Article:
When the Republican governor of your state defends his actions by claiming he’s only following the law — then challenges those who don’t like it to change the law — there’s really only one thing for it: call his bluff.
That’s exactly what’s happened in New Jersey, where State Assemblyman Tim Eustace (D-Bergen), has sponsored a bill that would reverse a recent regulatory change to make it impossible for electric car automaker Tesla Motors [NASDAQ:TSLA] to sell directly to customers in the Garden State.
A Nissan LEAF owner, Eustace introduced Assembly Bill A2986 at the end of last week, less than three days after New Jersey Governor Chris Christie furiously defended the state’s Motor Vehicle Commission for voting in a regulatory change designed to protect the interest of powerful auto dealer associations and stifle Tesla’s sales.
Voted in on March 11, the new regulation from the NJMVC not only made it impossible for Tesla to sell direct to customers from its Tesla Stores in New Jersey from April 1, but it also made it impossible for Tesla to open any new stores in the state. As of April 1, all existing Tesla Stores in the Garden State will become Tesla Galleries, where staff will be able to educate visitors on electric cars but not sell cars direct to customers.
Speaking last week, Christie said the NJMVC and his administration were only following existing New Jersey law, which mandates all new cars must be sold through third party, franchised dealers. “If Tesla wants to change [it] they can go to the 120 members of the state legislature and change the law,” Christie said at a press conference last week.
Eustace, who was elected to the New Jersey legislature in 2011 after serving four years at the major of Maywood, NJ, three years as Maywood’s borough council president, and a further decade serving on the same council, disagrees.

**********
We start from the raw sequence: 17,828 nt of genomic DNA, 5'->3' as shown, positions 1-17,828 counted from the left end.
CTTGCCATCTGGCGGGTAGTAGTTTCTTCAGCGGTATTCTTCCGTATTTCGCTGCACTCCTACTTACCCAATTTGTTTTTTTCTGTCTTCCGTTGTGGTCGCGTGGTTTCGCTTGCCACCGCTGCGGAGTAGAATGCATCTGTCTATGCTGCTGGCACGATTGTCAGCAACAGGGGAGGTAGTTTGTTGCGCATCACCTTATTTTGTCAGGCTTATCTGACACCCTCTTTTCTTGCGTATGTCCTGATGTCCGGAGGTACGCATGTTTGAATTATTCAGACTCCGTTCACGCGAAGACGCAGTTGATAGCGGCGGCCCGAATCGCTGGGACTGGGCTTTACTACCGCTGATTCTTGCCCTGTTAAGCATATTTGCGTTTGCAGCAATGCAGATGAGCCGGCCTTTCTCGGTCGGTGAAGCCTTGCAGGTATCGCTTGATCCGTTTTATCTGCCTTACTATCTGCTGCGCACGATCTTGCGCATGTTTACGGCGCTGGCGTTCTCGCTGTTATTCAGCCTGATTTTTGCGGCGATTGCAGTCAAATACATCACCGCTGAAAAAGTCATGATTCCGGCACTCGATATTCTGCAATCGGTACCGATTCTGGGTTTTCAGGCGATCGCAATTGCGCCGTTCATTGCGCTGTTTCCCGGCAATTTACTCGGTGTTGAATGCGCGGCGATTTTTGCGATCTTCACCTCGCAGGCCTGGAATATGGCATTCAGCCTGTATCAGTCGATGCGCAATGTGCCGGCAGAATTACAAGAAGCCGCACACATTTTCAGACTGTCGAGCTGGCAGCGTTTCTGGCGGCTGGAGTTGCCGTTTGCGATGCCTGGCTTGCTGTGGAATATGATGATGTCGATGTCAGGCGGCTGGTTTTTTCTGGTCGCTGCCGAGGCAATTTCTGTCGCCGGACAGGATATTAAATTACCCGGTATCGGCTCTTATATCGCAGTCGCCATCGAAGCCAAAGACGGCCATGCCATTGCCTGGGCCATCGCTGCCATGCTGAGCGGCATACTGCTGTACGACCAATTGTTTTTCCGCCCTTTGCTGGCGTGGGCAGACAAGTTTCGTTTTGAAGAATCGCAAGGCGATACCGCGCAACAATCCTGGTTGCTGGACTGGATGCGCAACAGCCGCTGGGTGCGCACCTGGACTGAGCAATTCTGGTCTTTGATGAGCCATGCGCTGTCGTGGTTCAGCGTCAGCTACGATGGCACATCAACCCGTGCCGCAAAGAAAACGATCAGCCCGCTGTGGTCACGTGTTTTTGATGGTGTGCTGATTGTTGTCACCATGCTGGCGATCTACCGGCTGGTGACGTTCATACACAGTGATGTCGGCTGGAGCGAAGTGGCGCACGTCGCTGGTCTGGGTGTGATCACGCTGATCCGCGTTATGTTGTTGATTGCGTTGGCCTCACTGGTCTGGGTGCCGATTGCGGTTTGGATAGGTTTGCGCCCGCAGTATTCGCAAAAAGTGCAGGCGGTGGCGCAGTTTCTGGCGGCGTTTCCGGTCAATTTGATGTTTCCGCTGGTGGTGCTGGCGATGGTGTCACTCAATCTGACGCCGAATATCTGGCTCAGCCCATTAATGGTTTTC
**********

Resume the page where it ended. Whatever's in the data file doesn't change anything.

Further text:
“What we should be doing is supporting American entrepreneurs and American businesses,” he said.
Electric car exception?
As with any new bill, Assembly Bill A2986 will have to make its way through the legislative system before being voted on. With supporters and opponents of Tesla in the legislature along with pro-and anti-Christie sentiment, this particular bill is in for a bumpy ride.
Even if Eustace’s bill hits a roadblock however, another bill that could help Tesla– sponsored by Senator Raymond Lesniak (D-Union) — is making its way through the state Senate. Senate Bill S927, which introduces dealer-backed legislation to favor car dealerships in their dealings with automakers, is designed to protect the interests of franchised dealerships above automakers.
But in the interests of reaching the Presidential goal of 1 million plug-in vehicles on the road by 2018, Lesniak says he will introduce an amendment designed to allow Tesla — and other electric automakers — to sell electric cars directly to customers until the number of electric cars on the road hit critical mass.
Alongside the political scandals already being investigated involving New Jersey’s Republican Governor Christie and his administration, the decision of the NJMVC — all of whom were admitted to office at the personal decision of Governor Christie — has even caused former Christie donors to rethink their allegiances.
As Jenna Portnoy of The Star Ledger reports, Businessman Michael Granoff, who divides his time between New Jersey and Israel, donated $3,800 towards Governor Christie’s previous re-election campaign, despite more usually contributing to the Democratic party.
Granoff’s New York-based investment group Maniv Energy was the first company to invest back in 2007 in a then unknown Israeli electric car company called Better Place. Despite Better Place’s recent bankruptcy, Granoff remains a keen supporter of electric cars.
He even showed Gov. Christie around Better Place’s Tel Aviv headquarters two years ago on a trip to Israel.
For Granoff, Christie’s behavior is untenable. “I felt then and I felt right up until now that he understood how important that this could be,” he said in an interview from Israel. “It’s clear to me there has been a change of heart somewhere here along the way. I was stunned and saddened.”
As with other legislative and regulatory battles being fought across the U.S. between Tesla Motors and auto-dealer-backed officials, we’ll keep you abreast of the latest news on the situation in New Jersey, so be sure to add us to your bookmarks.
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